IT’S SPRINGTIME, SO Cage & Aviary Birds has migrated! For ages, we have been happily roosting in rural Kent, at the romantic if sometimes inconvenient Cudham Tithe Barn (pros: superb chalk valley on our doorstep; cons: winter ice-ups, mobile telephony dead zone, giant hornets…) Now, Kelsey Media has decided not to renew its lease at the end of this year, so its editorial bods (that’s us) have moved to the company HQ outside Peterborough. Full details on page 2, but so far as contacting C&AB is concerned, ONLY the postal address has changed. So please note, club officials: if you send your Club News via the post, make sure you use the new address. Of course mail is forwarded, but inevitably that means a day’s delay. Our email and phone contacts have NOT changed.
■ As one who has kept an anxious eye on recent events in our unique Lizard canary fancy, I’ve been relieved to learn from several sources that the LCA’s crucial EGM earlier this month proved, in general, both decisive and amicable. (See page 4.) I’m aware that words have been exchanged (on forums, for instance) in the wider Lizard fancy as differences hardened, and have only been able to urge all sides, when it came to the crunch, to respect one another’s differing points of view. It does sound as though that was the keynote of the recent meeting, and I think all those involved deserve credit. Too many EGMs are the source of bad news for the fancy; the LCA’s seems to have succeeded in clarifying future plans as well as preserving past friendships. Welcome, in particular, to council newcomers Jeremy Goacher (chairman) and Ian Adcock (publicity and more) – and welcome back to John Martin (president) and John Record (secretary). I hope this development ushers in a happy 2019 for the Lizard fancy.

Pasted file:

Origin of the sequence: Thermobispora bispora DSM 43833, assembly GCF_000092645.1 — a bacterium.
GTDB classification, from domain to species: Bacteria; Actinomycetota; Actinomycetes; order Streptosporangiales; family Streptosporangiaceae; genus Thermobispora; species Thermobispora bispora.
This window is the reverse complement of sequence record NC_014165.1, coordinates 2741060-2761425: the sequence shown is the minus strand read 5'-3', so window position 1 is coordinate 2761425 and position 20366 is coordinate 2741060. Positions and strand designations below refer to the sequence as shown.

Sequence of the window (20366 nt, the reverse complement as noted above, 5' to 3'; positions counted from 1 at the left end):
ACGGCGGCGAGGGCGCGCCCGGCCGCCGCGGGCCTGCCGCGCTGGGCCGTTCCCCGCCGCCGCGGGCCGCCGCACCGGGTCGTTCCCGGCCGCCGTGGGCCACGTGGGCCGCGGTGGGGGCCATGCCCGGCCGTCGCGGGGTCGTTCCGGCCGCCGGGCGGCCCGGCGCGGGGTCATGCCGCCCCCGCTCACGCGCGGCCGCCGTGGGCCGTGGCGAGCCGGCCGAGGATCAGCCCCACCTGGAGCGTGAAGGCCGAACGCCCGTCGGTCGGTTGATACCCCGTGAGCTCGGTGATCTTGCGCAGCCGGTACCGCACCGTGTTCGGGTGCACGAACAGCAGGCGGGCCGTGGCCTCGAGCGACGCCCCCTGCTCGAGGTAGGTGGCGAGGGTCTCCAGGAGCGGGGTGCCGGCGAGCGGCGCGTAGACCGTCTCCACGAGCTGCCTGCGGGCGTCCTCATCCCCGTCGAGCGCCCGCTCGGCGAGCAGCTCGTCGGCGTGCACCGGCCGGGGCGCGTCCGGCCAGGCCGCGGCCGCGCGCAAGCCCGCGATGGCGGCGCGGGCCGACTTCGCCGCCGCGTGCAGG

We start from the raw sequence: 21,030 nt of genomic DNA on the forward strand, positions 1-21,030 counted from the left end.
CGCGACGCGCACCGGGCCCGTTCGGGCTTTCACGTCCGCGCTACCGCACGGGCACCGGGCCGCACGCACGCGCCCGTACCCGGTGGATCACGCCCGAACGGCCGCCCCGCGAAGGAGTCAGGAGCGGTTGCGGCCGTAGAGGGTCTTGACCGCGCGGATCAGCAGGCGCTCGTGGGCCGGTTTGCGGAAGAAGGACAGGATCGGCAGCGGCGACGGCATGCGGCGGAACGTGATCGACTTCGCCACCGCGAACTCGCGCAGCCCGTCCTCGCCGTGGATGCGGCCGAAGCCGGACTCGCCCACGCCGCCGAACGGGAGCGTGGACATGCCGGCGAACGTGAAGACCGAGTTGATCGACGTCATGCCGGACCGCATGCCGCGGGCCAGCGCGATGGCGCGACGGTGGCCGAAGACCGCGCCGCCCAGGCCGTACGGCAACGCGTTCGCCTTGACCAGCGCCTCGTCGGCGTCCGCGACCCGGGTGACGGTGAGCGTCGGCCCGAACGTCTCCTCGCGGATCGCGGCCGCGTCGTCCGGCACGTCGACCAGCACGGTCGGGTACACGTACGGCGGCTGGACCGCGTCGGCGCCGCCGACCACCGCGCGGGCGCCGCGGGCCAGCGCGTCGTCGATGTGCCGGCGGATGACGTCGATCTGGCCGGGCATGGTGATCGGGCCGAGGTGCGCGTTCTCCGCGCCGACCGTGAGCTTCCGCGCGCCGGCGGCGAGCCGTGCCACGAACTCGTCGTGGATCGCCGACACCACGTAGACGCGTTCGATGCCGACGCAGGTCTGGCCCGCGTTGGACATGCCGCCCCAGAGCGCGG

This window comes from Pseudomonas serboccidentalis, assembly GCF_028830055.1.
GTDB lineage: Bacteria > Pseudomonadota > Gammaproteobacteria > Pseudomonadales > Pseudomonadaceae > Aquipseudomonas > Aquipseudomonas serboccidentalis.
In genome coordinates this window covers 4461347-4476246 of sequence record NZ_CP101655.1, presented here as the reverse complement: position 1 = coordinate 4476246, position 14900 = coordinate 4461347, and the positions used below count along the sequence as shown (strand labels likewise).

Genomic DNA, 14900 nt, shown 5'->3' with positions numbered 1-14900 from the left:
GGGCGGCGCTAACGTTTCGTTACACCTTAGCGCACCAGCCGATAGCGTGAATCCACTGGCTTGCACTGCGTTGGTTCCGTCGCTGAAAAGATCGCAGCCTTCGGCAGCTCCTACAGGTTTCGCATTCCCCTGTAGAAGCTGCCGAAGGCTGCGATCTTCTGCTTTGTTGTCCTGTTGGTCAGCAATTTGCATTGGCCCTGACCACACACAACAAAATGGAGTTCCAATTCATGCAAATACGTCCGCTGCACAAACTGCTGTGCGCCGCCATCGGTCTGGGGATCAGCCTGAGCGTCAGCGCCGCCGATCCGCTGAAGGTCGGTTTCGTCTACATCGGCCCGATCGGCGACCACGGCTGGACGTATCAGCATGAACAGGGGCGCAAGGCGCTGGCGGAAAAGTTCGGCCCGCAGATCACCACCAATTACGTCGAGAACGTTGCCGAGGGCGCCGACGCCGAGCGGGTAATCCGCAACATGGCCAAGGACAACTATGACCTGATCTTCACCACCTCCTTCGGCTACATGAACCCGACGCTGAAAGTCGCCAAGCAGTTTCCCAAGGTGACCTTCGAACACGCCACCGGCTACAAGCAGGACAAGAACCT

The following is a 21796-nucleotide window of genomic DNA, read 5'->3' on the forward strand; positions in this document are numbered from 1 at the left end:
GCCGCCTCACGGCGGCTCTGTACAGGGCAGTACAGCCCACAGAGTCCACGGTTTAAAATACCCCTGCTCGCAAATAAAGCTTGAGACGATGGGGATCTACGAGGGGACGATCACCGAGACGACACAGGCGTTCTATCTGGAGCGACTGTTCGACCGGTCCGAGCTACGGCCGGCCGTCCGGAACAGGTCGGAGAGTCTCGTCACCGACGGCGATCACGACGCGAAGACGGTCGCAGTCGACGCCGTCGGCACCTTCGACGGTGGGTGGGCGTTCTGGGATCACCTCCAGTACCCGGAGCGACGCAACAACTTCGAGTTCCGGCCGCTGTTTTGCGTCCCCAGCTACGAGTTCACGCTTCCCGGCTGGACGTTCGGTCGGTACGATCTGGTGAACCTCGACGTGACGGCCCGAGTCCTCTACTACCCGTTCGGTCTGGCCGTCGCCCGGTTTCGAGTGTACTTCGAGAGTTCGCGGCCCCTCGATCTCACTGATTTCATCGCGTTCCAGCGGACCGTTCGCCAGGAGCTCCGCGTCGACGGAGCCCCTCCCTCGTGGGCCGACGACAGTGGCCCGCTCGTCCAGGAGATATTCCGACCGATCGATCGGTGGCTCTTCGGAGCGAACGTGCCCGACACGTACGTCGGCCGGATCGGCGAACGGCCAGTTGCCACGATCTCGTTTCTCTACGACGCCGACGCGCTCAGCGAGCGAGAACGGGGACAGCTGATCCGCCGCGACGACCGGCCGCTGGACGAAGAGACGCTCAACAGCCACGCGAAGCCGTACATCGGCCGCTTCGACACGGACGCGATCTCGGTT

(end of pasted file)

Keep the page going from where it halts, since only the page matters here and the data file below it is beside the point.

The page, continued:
■ In India one time, an educated gentleman laid into me about a specially fatuous legacy of colonialism: black umbrellas. If you’re guarding against both rain and heat from above, why the blazes (he demanded) did the British decide that a respectable umbrella had to be black – which, as Paul Donovan reminds us on page 10, is the most heat-absorbant of colours? Paul’s article is highly informative about birds and heat. While perusing, if you happen to think of a witty riposte to my Indian friend, it’ll be 10 years too late… but that’s about my average, so do bung it this way. Have a great week!